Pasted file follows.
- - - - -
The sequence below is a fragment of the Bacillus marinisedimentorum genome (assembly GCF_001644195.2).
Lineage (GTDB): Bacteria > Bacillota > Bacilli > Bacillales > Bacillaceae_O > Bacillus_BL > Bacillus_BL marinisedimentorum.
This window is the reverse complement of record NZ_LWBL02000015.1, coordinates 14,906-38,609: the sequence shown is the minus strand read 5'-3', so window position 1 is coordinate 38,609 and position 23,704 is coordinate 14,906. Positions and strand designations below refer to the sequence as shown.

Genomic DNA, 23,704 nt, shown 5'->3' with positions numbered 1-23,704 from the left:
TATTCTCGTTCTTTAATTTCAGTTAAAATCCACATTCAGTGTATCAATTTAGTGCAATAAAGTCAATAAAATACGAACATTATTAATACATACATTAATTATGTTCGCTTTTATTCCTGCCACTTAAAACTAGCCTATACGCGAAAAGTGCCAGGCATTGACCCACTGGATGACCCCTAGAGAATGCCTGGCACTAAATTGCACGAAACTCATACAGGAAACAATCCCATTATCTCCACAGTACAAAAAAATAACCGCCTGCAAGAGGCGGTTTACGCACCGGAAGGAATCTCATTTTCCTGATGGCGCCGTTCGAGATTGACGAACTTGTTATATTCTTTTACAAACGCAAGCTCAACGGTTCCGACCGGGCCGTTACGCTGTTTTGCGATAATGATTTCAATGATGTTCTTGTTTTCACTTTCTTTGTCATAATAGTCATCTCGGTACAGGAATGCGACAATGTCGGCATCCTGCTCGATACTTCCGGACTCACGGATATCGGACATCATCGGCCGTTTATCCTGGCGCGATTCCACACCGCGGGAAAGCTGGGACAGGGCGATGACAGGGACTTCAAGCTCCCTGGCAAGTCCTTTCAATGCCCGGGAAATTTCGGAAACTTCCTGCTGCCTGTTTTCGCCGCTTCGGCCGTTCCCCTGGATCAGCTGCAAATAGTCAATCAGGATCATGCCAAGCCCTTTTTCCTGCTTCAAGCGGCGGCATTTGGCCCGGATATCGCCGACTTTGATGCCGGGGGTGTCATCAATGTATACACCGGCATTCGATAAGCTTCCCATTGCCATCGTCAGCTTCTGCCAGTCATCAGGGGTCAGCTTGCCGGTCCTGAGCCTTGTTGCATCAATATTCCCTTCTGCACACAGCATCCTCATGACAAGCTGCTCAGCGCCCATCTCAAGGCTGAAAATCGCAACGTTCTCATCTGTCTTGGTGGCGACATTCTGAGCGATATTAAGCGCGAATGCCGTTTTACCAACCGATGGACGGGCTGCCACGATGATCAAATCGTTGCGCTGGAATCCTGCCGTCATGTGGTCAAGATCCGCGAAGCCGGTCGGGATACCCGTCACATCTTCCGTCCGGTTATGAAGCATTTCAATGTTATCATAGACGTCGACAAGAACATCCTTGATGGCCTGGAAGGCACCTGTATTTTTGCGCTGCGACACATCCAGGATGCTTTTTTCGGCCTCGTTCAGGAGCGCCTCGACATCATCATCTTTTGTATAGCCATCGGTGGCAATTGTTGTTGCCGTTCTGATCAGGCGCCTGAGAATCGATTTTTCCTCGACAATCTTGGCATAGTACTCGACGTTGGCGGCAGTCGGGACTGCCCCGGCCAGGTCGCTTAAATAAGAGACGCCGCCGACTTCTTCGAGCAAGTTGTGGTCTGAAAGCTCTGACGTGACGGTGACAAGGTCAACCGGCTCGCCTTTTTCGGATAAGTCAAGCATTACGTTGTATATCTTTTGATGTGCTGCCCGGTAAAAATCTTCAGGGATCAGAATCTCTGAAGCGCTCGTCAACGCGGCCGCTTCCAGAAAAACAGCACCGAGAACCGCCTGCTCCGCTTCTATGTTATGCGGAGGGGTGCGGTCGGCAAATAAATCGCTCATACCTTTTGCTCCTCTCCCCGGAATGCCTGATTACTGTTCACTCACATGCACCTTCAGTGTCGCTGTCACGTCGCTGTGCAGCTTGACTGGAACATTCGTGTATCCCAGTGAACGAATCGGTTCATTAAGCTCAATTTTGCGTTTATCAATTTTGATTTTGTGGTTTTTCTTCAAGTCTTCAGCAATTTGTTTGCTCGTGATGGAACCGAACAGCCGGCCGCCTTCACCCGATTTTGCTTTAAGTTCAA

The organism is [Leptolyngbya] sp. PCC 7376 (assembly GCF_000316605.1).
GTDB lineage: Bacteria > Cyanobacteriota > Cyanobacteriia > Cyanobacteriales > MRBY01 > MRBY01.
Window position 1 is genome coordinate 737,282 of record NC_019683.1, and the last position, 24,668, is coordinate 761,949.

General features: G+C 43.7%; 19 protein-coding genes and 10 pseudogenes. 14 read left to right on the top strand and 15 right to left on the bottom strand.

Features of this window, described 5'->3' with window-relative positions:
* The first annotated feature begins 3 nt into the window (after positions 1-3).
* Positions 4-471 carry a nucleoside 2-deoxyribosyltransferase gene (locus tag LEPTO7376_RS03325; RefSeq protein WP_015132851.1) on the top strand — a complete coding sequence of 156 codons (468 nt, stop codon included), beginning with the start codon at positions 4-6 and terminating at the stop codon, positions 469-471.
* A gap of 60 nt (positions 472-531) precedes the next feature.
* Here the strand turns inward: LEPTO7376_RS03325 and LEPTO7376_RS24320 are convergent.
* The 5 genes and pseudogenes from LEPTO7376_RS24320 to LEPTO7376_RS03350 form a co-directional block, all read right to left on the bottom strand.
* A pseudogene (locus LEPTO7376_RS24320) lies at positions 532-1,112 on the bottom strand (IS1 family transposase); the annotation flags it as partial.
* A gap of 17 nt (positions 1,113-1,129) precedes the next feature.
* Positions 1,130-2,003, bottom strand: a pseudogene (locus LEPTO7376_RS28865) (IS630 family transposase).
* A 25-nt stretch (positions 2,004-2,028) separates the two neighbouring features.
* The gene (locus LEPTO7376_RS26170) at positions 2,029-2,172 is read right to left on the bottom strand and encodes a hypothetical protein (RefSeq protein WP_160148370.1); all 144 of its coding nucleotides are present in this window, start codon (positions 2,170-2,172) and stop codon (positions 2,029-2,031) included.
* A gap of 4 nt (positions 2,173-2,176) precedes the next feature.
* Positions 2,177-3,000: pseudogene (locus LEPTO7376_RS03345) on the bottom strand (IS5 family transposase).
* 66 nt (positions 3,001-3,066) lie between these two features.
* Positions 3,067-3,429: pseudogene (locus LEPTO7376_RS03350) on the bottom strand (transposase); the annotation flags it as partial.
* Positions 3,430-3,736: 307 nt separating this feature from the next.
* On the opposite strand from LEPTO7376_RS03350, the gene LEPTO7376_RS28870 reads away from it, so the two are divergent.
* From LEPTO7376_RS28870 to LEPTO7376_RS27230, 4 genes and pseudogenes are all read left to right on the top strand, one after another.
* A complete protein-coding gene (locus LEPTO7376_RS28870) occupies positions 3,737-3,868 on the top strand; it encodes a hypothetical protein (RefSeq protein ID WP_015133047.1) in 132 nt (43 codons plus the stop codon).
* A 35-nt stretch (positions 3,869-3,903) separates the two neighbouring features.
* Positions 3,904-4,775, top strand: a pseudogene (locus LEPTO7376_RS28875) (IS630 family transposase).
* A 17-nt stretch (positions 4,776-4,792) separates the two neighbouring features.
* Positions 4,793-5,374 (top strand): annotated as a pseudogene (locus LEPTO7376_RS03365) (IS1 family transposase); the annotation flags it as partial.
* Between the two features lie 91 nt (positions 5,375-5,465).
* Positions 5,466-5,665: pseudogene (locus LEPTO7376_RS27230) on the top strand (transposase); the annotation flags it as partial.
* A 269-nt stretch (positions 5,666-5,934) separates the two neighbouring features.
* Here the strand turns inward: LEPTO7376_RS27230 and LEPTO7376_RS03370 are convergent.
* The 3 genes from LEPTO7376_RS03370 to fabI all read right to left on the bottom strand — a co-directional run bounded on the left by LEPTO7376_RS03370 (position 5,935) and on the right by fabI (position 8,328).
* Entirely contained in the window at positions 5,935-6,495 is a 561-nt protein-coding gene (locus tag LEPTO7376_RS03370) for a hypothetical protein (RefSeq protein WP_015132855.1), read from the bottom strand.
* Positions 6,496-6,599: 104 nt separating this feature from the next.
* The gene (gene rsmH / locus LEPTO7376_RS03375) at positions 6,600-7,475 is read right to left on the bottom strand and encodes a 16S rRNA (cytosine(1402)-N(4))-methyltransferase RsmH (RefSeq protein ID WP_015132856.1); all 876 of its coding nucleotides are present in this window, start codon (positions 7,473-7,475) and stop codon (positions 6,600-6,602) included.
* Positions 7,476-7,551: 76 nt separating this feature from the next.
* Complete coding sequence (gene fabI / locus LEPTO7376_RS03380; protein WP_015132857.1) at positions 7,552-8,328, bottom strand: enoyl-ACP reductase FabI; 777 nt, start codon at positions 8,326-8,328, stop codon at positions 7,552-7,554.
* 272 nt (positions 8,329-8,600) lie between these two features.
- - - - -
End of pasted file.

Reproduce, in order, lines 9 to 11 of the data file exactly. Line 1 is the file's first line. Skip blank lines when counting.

General features: G+C 43.7%; 19 protein-coding genes and 10 pseudogenes. 14 read left to right on the top strand and 15 right to left on the bottom strand.

Features of this window, described 5'->3' with window-relative positions:
* The first annotated feature begins 3 nt into the window (after positions 1-3).